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Behaviour - The mysterious case of the missing pencils

When a theft occurs in the classroom, teachers can be forced to turn detective. But beware: the truth is often more complex than it seems

When a theft occurs in the classroom, teachers can be forced to turn detective. But beware: the truth is often more complex than it seems

First it was Ruby's new gel pen. Then Jordan couldn't find his favourite rubber. In the same week, we found we were missing Shannon's 50p and Caitlin's pencil case, while the leftover lollies from Jack's birthday had somehow walked off on their own. Something was rotten in the state of class 3B and it was up to me to get to the bottom of it.

Light-fingered youngsters are a not uncommon problem for most primary school teachers. When 30 children are put in the same space for a year and made to share cramped cloakrooms and stationery boxes, for some the temptation to purloin a shiny pen or slide a chocolate biscuit out of a lunchbox is just too much.

It is important not to judge stealing in young children in the same way as you would in adults. A five-year-old who pockets a few coloured pencils isn't necessarily destined for a life as an international jewel thief. Children take things that don't belong to them for myriad reasons, and once you've identified the culprit your next step should be to figure out what is behind their behaviour.

Children who repeatedly steal food may not be being fed properly at home. Others may steal "trendy" items to try to fit in or because another child is making them do it. In the case of very young children, they often see something they want and simply put it in their pocket. I once had an arrangement with a parent who, when I saw her in the playground, would discreetly hand over the coloured pencils her daughter had "borrowed".

Finding the culprit shouldn't tax your detective skills too much. Once the stealing starts, you can usually spot the guilty party pretty quickly, but the golden rule is never to accuse a child of theft unless you are 100 per cent certain that they are the culprit - and you can back it up with hard evidence. If I have a problem with stealing in my class, I take the following steps to address it.

Identify the problem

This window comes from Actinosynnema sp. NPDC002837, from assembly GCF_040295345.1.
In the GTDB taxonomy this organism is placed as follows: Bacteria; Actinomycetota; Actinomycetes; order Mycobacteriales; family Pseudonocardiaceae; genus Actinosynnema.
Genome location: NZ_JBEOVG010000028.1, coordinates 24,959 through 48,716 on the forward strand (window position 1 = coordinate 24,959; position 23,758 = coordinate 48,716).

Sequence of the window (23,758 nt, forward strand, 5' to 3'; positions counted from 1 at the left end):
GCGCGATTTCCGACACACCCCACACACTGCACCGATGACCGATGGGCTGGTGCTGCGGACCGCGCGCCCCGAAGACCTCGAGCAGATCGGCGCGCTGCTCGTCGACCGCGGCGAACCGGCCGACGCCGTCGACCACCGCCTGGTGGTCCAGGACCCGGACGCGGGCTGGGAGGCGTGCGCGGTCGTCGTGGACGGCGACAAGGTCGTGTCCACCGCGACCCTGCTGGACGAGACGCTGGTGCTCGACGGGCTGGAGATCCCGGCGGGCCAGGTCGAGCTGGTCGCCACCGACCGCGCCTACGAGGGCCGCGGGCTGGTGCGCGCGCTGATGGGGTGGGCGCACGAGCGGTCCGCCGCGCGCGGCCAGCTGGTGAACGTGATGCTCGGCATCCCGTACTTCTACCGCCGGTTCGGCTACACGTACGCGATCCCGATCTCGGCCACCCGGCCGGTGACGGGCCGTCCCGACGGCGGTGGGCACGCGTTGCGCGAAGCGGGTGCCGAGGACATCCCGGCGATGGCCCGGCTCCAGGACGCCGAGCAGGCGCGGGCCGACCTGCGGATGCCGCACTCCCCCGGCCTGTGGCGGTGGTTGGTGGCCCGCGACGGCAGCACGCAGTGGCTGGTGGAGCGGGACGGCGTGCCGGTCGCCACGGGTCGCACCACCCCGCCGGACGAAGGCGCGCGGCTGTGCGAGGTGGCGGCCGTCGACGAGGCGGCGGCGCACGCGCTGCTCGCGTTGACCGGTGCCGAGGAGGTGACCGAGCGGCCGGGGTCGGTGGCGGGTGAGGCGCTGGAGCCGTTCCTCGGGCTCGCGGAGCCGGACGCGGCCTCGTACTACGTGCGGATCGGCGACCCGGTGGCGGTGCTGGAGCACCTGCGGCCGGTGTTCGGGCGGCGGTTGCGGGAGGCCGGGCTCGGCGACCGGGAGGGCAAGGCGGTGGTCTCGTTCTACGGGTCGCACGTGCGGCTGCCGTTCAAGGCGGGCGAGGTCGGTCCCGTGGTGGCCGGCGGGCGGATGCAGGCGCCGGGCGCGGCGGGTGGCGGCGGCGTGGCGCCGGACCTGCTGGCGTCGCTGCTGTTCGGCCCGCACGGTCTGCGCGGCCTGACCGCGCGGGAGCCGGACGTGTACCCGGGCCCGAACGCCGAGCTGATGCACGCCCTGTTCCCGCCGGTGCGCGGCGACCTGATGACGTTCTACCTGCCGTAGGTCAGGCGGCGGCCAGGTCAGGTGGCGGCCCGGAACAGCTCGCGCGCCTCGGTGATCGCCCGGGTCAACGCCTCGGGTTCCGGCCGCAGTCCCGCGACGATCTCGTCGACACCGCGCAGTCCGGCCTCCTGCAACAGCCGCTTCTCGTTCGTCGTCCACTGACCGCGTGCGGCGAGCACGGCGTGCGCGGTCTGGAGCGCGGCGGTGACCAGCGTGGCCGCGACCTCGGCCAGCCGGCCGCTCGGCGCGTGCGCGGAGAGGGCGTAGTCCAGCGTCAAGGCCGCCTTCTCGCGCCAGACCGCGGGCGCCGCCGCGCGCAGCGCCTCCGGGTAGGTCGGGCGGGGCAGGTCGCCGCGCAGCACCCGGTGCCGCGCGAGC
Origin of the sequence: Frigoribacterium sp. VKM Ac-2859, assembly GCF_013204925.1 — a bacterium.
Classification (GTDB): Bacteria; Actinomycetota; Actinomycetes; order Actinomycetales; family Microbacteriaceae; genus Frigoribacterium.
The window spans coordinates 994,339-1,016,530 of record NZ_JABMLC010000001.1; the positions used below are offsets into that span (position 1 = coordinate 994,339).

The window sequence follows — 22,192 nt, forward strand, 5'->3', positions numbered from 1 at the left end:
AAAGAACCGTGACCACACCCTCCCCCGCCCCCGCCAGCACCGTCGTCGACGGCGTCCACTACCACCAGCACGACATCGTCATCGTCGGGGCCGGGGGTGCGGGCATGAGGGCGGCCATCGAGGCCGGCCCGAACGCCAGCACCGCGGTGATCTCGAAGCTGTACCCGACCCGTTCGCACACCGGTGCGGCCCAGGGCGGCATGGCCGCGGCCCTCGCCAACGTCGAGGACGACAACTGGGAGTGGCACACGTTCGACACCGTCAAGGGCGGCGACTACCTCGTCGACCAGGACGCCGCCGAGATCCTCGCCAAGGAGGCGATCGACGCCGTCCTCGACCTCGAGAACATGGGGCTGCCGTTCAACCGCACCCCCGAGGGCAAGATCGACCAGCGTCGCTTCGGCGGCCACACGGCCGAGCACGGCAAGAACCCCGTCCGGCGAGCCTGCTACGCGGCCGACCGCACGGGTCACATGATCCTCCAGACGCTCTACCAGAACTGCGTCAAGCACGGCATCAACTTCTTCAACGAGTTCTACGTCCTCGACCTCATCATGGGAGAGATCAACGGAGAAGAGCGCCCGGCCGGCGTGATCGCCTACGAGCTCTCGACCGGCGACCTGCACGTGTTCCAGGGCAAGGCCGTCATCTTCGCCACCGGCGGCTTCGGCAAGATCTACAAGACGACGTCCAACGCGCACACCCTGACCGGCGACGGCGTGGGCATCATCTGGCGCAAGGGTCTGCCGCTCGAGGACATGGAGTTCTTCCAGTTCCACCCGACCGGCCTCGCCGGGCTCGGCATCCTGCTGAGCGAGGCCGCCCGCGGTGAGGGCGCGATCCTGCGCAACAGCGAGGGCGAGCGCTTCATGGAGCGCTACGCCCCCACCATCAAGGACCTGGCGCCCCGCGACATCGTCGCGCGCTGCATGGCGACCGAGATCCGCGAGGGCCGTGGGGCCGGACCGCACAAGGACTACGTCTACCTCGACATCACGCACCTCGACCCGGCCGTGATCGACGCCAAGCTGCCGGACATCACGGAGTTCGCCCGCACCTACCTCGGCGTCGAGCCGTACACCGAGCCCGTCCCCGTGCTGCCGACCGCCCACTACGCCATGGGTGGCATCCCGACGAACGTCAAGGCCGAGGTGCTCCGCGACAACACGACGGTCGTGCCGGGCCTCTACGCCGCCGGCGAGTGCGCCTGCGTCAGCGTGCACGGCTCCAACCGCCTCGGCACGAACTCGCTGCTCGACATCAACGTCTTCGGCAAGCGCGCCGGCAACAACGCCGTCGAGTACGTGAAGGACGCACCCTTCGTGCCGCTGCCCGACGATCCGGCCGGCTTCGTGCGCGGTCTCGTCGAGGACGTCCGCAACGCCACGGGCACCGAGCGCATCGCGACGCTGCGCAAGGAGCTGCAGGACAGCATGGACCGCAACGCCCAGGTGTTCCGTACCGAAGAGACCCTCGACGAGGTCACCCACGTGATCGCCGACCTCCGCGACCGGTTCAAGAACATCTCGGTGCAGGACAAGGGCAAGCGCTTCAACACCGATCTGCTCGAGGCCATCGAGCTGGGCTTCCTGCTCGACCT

It may be blindingly obvious to you, but some children in your class may genuinely not know that stealing is wrong. I have come across children for whom theft was less of a moral issue and more a family business, so the need to reiterate that it is always wrong to take something that doesn't belong to you (just as it is never OK to tell your older brother where the school's new laptops are stored) is vital. The beginning of the year is a good time to talk about respecting other people's property, looking after your belongings and not bringing in valuables.

Encourage sharing. Some children steal things so that they will feel accepted by those whose parents buy them fancy stationery. But urging those lucky children to share often eliminates the need for this.

Make it a whole-class issue

The odd missing pencil needn't have you calling a council of justice, but once a definite pattern of theft has been identified it is time to address the problem. This is best done as a whole class. Explain to the children that things keep going missing, remind them that taking others' belongings is always wrong and stress the need to be vigilant. You can also give the culprit the opportunity to put the stolen items back, no questions asked.

Involve the rest of the staff

If you have a student who is persistently taking things that do not belong to them, this needs to be shared with the rest of the staff. Let your senior managers and school leader know and make sure that other staff know which child is doing it. That way there will be plenty of trained adult eyes on the child when they are hanging around cloakrooms.

Stop and search

Sometimes the best way to put an end to the problem while also demonstrating justice being done is to search bags and trays. Even if you know beyond a shadow of a doubt who is responsible, search the entire class. Make sure another adult is in the room while you get the children to stand in silence and empty their trays or hold their bags open in front of you.

If you find what you are looking for, it's best to play it down: young children often have a great taste for vigilante justice and there is nothing to be gained from a chorus of "Thief!" from the whole class. If I find a missing item in a child's bag, I often talk loudly about how it must have got there by mistake and emphasise the importance of everyone looking after their belongings. If you feel it is necessary, you can discuss the matter with the child later. And be ready to spot and stamp out any playground taunting about the incident.

Most importantly, do all you can to help the child who is stealing to realise that it is wrong. Until you get there, it's probably best to keep one hand on your wallet.

Jo Brighouse is a primary school teacher in the Midlands, England

What else?

Try this PowerPoint presentation in an assembly on stealing and its consequences.

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